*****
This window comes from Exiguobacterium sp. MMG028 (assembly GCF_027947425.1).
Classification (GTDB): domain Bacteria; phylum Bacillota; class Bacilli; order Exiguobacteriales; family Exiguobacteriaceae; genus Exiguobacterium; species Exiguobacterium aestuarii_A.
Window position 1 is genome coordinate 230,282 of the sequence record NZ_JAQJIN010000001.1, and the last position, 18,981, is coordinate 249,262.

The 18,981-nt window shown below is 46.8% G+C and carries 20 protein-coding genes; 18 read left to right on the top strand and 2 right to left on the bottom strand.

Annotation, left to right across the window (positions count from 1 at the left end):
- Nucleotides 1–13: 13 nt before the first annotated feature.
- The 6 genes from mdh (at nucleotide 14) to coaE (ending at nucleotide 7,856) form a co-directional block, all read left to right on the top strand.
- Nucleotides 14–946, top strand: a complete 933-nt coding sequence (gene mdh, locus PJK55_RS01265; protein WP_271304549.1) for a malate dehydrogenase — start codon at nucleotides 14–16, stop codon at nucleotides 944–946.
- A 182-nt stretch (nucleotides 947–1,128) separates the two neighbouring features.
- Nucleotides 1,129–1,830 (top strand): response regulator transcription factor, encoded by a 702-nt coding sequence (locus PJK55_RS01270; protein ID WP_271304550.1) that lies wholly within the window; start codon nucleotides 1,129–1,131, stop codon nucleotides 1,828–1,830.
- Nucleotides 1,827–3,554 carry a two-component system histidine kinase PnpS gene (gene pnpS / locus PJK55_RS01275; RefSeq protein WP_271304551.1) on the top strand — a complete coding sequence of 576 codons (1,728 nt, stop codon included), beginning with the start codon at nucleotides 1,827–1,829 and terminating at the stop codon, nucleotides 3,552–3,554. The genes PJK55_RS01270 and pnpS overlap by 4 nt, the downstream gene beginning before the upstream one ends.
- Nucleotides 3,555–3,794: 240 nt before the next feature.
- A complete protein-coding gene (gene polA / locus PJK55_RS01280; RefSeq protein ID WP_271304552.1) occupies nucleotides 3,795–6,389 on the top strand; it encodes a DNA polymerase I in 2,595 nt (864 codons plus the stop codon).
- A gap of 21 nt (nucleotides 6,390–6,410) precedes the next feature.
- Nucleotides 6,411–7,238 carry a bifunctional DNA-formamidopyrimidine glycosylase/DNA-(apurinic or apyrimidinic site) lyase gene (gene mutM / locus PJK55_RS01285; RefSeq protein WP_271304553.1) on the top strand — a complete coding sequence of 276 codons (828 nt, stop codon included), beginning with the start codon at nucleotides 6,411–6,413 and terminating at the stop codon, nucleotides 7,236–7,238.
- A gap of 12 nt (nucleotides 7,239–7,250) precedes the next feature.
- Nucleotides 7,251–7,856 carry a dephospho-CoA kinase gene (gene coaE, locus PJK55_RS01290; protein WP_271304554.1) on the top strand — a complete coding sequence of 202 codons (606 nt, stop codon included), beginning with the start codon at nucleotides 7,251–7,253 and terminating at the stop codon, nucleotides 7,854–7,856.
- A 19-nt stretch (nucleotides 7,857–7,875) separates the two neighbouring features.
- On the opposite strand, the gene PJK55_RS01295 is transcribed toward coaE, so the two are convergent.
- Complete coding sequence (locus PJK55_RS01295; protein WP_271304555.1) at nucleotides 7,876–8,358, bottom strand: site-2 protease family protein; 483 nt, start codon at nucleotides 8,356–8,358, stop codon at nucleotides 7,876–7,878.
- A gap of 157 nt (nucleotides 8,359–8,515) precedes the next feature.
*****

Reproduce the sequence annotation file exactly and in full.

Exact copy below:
This window comes from Exiguobacterium sp. MMG028 (assembly GCF_027947425.1).
Classification (GTDB): domain Bacteria; phylum Bacillota; class Bacilli; order Exiguobacteriales; family Exiguobacteriaceae; genus Exiguobacterium; species Exiguobacterium aestuarii_A.
Window position 1 is genome coordinate 230,282 of the sequence record NZ_JAQJIN010000001.1, and the last position, 18,981, is coordinate 249,262.

The 18,981-nt window shown below is 46.8% G+C and carries 20 protein-coding genes; 18 read left to right on the top strand and 2 right to left on the bottom strand.

Annotation, left to right across the window (positions count from 1 at the left end):
- Nucleotides 1–13: 13 nt before the first annotated feature.
- The 6 genes from mdh (at nucleotide 14) to coaE (ending at nucleotide 7,856) form a co-directional block, all read left to right on the top strand.
- Nucleotides 14–946, top strand: a complete 933-nt coding sequence (gene mdh, locus PJK55_RS01265; protein WP_271304549.1) for a malate dehydrogenase — start codon at nucleotides 14–16, stop codon at nucleotides 944–946.
- A 182-nt stretch (nucleotides 947–1,128) separates the two neighbouring features.
- Nucleotides 1,129–1,830 (top strand): response regulator transcription factor, encoded by a 702-nt coding sequence (locus PJK55_RS01270; protein ID WP_271304550.1) that lies wholly within the window; start codon nucleotides 1,129–1,131, stop codon nucleotides 1,828–1,830.
- Nucleotides 1,827–3,554 carry a two-component system histidine kinase PnpS gene (gene pnpS / locus PJK55_RS01275; RefSeq protein WP_271304551.1) on the top strand — a complete coding sequence of 576 codons (1,728 nt, stop codon included), beginning with the start codon at nucleotides 1,827–1,829 and terminating at the stop codon, nucleotides 3,552–3,554. The genes PJK55_RS01270 and pnpS overlap by 4 nt, the downstream gene beginning before the upstream one ends.
- Nucleotides 3,555–3,794: 240 nt before the next feature.
- A complete protein-coding gene (gene polA / locus PJK55_RS01280; RefSeq protein ID WP_271304552.1) occupies nucleotides 3,795–6,389 on the top strand; it encodes a DNA polymerase I in 2,595 nt (864 codons plus the stop codon).
- A gap of 21 nt (nucleotides 6,390–6,410) precedes the next feature.
- Nucleotides 6,411–7,238 carry a bifunctional DNA-formamidopyrimidine glycosylase/DNA-(apurinic or apyrimidinic site) lyase gene (gene mutM / locus PJK55_RS01285; RefSeq protein WP_271304553.1) on the top strand — a complete coding sequence of 276 codons (828 nt, stop codon included), beginning with the start codon at nucleotides 6,411–6,413 and terminating at the stop codon, nucleotides 7,236–7,238.
- A gap of 12 nt (nucleotides 7,239–7,250) precedes the next feature.
- Nucleotides 7,251–7,856 carry a dephospho-CoA kinase gene (gene coaE, locus PJK55_RS01290; protein WP_271304554.1) on the top strand — a complete coding sequence of 202 codons (606 nt, stop codon included), beginning with the start codon at nucleotides 7,251–7,253 and terminating at the stop codon, nucleotides 7,854–7,856.
- A 19-nt stretch (nucleotides 7,857–7,875) separates the two neighbouring features.
- On the opposite strand, the gene PJK55_RS01295 is transcribed toward coaE, so the two are convergent.
- Complete coding sequence (locus PJK55_RS01295; protein WP_271304555.1) at nucleotides 7,876–8,358, bottom strand: site-2 protease family protein; 483 nt, start codon at nucleotides 8,356–8,358, stop codon at nucleotides 7,876–7,878.
- A gap of 157 nt (nucleotides 8,359–8,515) precedes the next feature.